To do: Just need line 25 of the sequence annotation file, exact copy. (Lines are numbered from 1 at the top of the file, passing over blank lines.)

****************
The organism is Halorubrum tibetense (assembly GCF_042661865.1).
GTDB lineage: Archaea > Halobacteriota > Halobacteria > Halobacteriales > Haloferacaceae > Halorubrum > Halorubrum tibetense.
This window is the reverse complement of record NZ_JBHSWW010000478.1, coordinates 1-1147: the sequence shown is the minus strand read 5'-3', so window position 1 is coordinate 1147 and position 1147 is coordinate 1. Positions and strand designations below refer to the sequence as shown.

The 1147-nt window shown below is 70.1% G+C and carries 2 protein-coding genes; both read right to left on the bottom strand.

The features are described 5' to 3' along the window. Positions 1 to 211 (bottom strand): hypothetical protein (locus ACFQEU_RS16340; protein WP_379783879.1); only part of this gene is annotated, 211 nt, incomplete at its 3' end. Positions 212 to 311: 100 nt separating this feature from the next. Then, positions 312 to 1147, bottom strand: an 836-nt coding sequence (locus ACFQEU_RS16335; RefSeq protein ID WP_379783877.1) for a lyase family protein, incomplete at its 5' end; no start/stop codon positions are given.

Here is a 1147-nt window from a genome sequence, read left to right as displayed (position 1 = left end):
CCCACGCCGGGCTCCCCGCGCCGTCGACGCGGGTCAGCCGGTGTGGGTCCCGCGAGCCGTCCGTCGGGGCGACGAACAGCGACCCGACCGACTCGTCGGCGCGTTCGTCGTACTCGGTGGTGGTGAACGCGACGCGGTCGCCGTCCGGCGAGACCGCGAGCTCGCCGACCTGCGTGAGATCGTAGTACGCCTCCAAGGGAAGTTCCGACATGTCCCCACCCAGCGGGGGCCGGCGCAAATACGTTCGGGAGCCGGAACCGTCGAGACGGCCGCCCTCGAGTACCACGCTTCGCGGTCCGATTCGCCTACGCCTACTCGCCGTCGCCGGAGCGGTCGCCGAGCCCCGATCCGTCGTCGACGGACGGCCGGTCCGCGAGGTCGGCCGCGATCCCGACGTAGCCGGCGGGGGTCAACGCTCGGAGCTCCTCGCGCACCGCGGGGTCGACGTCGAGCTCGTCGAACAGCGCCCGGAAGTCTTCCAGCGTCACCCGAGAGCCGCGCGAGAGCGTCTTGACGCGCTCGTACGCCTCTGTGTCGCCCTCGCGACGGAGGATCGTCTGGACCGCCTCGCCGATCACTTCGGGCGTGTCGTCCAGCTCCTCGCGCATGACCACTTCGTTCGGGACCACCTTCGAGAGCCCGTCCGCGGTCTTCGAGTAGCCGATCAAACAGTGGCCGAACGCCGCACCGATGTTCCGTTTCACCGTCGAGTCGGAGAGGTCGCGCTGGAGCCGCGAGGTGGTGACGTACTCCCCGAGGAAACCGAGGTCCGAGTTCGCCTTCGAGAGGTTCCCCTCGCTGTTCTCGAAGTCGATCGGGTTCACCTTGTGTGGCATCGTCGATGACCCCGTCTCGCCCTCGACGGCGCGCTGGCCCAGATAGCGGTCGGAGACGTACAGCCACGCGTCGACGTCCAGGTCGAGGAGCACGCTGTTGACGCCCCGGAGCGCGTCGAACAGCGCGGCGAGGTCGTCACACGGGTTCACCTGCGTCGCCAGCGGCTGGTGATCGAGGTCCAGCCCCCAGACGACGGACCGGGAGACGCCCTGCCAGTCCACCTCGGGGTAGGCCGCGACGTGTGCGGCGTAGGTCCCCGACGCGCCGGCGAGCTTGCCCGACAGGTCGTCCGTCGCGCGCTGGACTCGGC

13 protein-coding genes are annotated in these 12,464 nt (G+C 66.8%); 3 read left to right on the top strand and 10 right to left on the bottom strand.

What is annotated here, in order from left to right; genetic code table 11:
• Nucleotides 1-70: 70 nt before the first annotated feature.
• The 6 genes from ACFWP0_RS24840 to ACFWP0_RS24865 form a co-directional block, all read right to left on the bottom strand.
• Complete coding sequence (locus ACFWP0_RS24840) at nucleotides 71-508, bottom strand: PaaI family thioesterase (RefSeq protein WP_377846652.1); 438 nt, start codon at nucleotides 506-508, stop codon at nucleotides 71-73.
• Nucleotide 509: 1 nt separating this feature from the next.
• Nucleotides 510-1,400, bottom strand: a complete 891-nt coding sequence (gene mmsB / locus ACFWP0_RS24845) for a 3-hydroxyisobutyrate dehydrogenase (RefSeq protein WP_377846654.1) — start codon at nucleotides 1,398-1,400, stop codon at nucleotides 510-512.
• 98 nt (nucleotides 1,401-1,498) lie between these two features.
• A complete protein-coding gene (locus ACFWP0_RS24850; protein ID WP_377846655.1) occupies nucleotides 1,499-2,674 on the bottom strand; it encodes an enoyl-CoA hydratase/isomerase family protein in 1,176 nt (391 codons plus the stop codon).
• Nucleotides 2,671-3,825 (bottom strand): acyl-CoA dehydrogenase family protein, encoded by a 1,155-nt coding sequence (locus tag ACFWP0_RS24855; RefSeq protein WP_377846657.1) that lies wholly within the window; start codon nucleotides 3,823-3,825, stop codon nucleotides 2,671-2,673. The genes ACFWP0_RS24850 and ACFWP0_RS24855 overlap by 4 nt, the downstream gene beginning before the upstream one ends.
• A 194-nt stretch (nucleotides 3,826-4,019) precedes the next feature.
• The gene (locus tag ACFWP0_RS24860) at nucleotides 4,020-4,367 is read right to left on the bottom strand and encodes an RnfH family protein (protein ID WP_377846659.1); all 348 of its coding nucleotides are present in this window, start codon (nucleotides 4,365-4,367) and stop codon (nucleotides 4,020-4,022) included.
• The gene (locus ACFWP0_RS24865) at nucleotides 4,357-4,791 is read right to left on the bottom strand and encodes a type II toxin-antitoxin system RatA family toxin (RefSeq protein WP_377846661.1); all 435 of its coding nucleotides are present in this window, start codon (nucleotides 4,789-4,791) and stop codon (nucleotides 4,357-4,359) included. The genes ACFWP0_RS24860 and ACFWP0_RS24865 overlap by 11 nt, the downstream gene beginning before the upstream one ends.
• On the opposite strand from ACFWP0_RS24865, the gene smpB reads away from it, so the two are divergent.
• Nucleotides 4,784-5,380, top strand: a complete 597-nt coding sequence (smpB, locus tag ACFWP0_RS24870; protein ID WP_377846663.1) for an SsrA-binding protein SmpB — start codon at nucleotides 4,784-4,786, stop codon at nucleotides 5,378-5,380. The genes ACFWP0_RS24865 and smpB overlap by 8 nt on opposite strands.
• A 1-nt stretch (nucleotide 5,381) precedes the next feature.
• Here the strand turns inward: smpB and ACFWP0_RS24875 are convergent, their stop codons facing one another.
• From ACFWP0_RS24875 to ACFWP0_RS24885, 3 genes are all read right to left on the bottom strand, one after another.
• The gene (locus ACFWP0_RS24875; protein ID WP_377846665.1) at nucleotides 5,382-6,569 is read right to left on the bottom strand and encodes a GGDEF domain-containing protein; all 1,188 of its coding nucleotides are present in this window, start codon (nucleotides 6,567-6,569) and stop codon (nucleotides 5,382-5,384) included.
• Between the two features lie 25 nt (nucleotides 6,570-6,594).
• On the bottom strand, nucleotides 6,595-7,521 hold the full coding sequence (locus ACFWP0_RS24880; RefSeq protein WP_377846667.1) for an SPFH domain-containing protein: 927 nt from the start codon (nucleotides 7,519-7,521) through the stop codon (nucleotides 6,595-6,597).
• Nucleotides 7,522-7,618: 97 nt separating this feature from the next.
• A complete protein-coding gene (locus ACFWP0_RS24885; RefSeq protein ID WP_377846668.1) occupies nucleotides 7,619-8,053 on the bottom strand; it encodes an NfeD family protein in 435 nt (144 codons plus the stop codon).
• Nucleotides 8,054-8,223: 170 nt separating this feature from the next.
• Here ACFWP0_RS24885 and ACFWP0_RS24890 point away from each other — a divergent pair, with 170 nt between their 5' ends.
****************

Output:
• From ACFWP0_RS24875 to ACFWP0_RS24885, 3 genes are all read right to left on the bottom strand, one after another.